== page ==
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Theatre Review: Thirty-Three @ Leicester Square Theatre

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Thirty-three, following its Australian debut in 2011, sees itself revived in the intimate setting of Leicester Square Theatre’s underground Lounge.

The audience is invited to linger in the corner of Saskia’s £700 per-month city apartment as she celebrates her 33rd birthday. Relationships are destroyed as easily as they are created, and the evening swerves through revelations and laughter, immersing the audience throughout.

What a rarity it is to find characters so thoroughly fleshed-out; equal parts through writing and the seemingly effortless portrayal of this stellar cast. Instantly and unrelentingly engaging, their lives tangle and develop with astounding complexity.

The story separates and converges with such intellect and consideration, providing the audience with opportunities to hone in across the room and explore the multi-faceted lives of these characters. In the aftermath, it’s not even certain if anything has really changed, however it is so seamlessly joyful to watch, that it doesn’t even matter.

There is nothing particularly significant about this group of people, no underlying message or overarching purpose – the audience is simply given an opportunity to observe them for this evening. This places the actor and their abilities at the forefront of the production, which in response they more than deliver. Deceptively simple, the staging is balanced and minimalist, carefully planned as to not overwhelm the performers, yet to simultaneously lift the production.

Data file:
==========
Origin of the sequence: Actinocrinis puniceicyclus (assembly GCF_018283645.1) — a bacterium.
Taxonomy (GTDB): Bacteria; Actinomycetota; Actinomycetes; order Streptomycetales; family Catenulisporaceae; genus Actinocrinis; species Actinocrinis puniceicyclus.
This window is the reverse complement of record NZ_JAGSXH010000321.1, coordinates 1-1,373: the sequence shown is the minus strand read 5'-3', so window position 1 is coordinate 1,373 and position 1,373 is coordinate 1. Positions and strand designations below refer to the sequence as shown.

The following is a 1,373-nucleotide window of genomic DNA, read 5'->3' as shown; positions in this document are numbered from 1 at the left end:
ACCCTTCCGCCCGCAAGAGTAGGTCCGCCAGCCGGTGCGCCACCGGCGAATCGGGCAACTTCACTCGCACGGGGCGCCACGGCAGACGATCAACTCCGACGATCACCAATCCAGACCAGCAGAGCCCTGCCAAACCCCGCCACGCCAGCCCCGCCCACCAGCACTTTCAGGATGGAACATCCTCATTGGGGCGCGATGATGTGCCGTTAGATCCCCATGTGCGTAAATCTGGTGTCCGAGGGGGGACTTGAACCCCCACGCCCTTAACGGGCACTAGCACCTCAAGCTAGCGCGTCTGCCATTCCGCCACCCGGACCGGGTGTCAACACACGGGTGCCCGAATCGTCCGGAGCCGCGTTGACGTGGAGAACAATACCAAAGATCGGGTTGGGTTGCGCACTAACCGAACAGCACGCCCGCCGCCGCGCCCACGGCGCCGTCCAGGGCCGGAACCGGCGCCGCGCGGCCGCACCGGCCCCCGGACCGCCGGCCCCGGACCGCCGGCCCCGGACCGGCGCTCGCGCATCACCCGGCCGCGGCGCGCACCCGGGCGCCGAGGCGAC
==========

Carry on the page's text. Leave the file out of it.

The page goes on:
Maintaining its momentum until the last light is turned off to mark the end of the explosive evening, we are left truly caring about the people we were introduced to, yearning to know the directions in which they splintered.

The writers, Michael Booth and Alistair Powning, are to thank, as through 80 short minutes they managed to craft six, three-dimensional, living and breathing characters. They could almost be forgiven for slyly tapping into common stereotypes to induce familiarity and falsify an instant connection, as everything built them is remarkably fresh.

Thirty-Three runs at Leicester Square Theatre until Saturday 24th June, for more information and tickets click here.

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